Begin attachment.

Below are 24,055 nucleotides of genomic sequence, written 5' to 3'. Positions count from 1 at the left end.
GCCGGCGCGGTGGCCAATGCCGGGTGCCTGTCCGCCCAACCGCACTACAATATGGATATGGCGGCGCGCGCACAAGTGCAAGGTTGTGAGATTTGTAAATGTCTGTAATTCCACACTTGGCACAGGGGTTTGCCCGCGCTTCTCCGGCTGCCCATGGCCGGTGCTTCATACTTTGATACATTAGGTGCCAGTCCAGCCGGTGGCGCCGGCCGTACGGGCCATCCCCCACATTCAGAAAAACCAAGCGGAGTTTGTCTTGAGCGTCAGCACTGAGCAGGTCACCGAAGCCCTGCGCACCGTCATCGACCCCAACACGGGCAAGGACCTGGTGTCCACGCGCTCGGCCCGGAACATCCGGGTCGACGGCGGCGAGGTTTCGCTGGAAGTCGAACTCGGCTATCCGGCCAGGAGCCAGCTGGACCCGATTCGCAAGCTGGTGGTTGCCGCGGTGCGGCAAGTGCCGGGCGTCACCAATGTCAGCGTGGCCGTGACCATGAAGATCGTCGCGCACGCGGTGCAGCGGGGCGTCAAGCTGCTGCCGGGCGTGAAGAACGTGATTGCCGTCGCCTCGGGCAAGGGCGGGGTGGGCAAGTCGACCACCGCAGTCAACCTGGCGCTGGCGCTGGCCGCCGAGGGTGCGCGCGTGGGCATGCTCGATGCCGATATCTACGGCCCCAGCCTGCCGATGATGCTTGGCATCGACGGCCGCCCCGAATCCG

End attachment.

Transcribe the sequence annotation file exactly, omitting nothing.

Below are 24,055 nucleotides of genomic sequence, written 5' to 3'. Positions count from 1 at the left end.
GCCGGCGCGGTGGCCAATGCCGGGTGCCTGTCCGCCCAACCGCACTACAATATGGATATGGCGGCGCGCGCACAAGTGCAAGGTTGTGAGATTTGTAAATGTCTGTAATTCCACACTTGGCACAGGGGTTTGCCCGCGCTTCTCCGGCTGCCCATGGCCGGTGCTTCATACTTTGATACATTAGGTGCCAGTCCAGCCGGTGGCGCCGGCCGTACGGGCCATCCCCCACATTCAGAAAAACCAAGCGGAGTTTGTCTTGAGCGTCAGCACTGAGCAGGTCACCGAAGCCCTGCGCACCGTCATCGACCCCAACACGGGCAAGGACCTGGTGTCCACGCGCTCGGCCCGGAACATCCGGGTCGACGGCGGCGAGGTTTCGCTGGAAGTCGAACTCGGCTATCCGGCCAGGAGCCAGCTGGACCCGATTCGCAAGCTGGTGGTTGCCGCGGTGCGGCAAGTGCCGGGCGTCACCAATGTCAGCGTGGCCGTGACCATGAAGATCGTCGCGCACGCGGTGCAGCGGGGCGTCAAGCTGCTGCCGGGCGTGAAGAACGTGATTGCCGTCGCCTCGGGCAAGGGCGGGGTGGGCAAGTCGACCACCGCAGTCAACCTGGCGCTGGCGCTGGCCGCCGAGGGTGCGCGCGTGGGCATGCTCGATGCCGATATCTACGGCCCCAGCCTGCCGATGATGCTTGGCATCGACGGCCGCCCCGAATCCG